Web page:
Dublin Airport's new runway 'will bring 7,000 new jobs', says DAA

Dublin Airport's new runway 'will bring 7,000 new jobs', says DAA

Seven thousand new jobs are to be created at Dublin Airport when a new runway is completed in 2020.

The Dublin Airport Authority (DAA) is to build the new runway, which will be 1.6 kms north of the existing and main runway at Dublin Airport.

It will cost €320m and is expected to be delivered in 2020. Some 1,200 jobs will be supported during the construction phase, which is expected to begin in 2017.

Dublin Airport received planning permission in August 2007 for the new runway, but the plans were put on hold due to the recession.

Chief executive of the DAA Kevin Toland said the new runway was critical - not just for Dublin airport, but for the overall development of the economy.

"This will create 1,200 jobs during the construction period, with 7,000 at the end of it," he said.

"We're growing very quickly, with growth three times faster than the rest of the EU. With that growth comes the challenge of bringing on capacity for the future."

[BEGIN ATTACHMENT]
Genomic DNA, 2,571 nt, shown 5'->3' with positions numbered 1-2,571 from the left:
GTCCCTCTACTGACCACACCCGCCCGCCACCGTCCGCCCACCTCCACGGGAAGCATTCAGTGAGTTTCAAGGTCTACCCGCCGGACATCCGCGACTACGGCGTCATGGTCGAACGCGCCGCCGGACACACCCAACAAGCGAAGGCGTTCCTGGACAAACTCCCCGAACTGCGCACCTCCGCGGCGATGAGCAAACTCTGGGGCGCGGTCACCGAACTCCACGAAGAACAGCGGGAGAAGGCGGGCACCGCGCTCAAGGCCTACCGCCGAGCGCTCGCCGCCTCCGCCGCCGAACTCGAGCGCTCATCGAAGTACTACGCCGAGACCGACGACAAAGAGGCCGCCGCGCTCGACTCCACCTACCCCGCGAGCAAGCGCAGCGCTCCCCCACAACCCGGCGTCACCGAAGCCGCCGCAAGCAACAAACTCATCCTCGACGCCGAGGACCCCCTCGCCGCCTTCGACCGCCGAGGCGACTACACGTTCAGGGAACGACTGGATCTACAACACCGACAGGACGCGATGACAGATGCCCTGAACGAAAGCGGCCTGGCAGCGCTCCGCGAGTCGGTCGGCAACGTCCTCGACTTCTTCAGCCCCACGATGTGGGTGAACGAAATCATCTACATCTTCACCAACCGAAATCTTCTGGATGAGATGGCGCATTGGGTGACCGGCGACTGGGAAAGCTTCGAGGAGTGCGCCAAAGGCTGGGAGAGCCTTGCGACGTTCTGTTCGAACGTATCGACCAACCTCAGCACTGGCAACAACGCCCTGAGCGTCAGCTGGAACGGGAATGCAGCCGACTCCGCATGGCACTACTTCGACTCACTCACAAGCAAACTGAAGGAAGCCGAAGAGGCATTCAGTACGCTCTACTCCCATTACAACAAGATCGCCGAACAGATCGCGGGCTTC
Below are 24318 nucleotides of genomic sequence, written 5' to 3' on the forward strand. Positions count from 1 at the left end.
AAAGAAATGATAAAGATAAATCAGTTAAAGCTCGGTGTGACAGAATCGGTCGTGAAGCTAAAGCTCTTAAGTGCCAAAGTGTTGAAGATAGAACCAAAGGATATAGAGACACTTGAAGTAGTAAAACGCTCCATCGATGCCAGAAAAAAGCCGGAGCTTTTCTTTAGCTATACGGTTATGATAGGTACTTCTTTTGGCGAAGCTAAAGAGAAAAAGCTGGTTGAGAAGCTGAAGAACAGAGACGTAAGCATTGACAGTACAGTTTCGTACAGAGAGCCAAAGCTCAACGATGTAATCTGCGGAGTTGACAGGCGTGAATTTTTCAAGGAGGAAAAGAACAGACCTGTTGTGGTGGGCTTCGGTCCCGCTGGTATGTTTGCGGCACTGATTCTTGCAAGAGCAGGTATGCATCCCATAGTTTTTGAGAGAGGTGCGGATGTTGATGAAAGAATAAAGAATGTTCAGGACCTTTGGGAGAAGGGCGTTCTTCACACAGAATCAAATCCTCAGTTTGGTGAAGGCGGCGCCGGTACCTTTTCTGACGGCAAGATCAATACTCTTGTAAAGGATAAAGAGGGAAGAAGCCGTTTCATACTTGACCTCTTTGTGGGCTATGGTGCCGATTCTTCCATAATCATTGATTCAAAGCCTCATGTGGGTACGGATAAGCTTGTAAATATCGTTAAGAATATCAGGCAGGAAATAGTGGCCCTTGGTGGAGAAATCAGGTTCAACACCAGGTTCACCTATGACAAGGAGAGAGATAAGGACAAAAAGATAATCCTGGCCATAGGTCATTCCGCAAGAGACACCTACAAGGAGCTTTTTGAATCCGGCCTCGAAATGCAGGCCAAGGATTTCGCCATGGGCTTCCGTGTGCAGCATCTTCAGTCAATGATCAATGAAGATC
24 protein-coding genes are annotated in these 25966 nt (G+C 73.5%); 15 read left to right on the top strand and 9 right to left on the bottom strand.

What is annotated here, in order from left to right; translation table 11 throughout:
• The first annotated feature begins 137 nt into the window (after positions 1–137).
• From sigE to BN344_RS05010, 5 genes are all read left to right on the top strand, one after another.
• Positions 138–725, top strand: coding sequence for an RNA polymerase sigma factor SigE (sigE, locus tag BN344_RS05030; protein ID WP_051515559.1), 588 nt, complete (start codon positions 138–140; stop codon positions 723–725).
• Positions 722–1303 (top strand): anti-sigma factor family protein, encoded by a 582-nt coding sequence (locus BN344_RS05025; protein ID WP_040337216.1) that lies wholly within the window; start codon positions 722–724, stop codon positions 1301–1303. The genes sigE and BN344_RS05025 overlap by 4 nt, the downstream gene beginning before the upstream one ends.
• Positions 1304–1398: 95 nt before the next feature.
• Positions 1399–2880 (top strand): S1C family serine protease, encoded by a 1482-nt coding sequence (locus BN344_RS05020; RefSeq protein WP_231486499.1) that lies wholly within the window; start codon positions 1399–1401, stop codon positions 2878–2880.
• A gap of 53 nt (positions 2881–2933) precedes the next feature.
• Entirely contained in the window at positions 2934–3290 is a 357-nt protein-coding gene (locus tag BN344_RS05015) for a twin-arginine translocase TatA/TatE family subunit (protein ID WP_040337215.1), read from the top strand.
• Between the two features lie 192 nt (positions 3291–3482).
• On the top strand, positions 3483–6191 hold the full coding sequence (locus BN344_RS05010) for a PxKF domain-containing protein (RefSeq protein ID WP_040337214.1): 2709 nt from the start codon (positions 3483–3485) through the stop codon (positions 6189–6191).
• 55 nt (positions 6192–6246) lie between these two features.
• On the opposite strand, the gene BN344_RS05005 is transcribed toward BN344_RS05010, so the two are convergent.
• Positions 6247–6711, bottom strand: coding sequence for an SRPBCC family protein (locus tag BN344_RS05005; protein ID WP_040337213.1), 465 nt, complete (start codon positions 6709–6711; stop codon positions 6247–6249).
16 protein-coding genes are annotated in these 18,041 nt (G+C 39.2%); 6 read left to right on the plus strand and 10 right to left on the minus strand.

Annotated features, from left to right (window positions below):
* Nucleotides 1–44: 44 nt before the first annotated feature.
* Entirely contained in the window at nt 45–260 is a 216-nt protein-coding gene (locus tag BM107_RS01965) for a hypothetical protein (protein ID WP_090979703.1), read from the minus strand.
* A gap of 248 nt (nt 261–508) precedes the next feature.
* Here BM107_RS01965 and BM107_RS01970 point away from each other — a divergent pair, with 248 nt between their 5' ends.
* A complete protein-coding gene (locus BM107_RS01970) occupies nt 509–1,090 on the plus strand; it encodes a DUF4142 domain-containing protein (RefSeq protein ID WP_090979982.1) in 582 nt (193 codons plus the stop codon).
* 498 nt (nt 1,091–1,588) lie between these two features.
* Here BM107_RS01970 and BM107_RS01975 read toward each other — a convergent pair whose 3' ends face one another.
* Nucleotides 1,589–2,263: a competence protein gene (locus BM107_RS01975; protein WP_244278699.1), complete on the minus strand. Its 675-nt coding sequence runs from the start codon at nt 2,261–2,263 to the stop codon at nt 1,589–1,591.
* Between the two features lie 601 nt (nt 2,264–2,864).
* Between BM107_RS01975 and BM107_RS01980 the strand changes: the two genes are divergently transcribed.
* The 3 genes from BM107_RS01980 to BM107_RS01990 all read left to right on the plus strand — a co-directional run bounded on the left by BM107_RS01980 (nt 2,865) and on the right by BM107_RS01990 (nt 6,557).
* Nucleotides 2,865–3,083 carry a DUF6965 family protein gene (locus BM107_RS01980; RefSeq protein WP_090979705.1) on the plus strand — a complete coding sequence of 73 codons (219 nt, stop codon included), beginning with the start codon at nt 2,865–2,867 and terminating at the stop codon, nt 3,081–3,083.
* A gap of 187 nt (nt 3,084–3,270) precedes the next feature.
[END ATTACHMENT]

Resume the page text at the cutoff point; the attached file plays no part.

The DAA operates Dublin and Cork airports.

Dublin Airport saw a 15% rise in passenger numbers last year, growing to more than 25 million passengers.

More in this Section

Aer Lingus sees drop in business travel over coronavirusAer Lingus sees drop in business travel over coronavirus

Irish staff seek legal advice on coronavirusIrish staff seek legal advice on coronavirus

Irish tourist chiefs on high alert as European events cancelledIrish tourist chiefs on high alert as European events cancelled

DHL scraps Ford electric delivery vanDHL scraps Ford electric delivery van


Lifestyle

Spring has sprung and a new Munster festival promises to celebrate its arrival with gusto, says Eve Kelliher.Spring has sprung: Munster festival promises to celebrate with gusto

The spotlight will fall on two Munster architects in a new showcase this year.Munster architects poised to build on their strengths

Prepare to fall for leather, whatever the weather, says Annmarie O'Connor.Trend of the week: It's always leather weather

The starting point for Michael West’s new play, in this joint production by Corn Exchange and the Abbey, is an alternative, though highly familiar, 1970s Ireland. You know, elections every few weeks, bad suits, wide ties, and a seedy nexus of politics and property development.Theatre Review: The Fall of the Second Republic at Abbey Theatre, Dublin

More From The Irish Examiner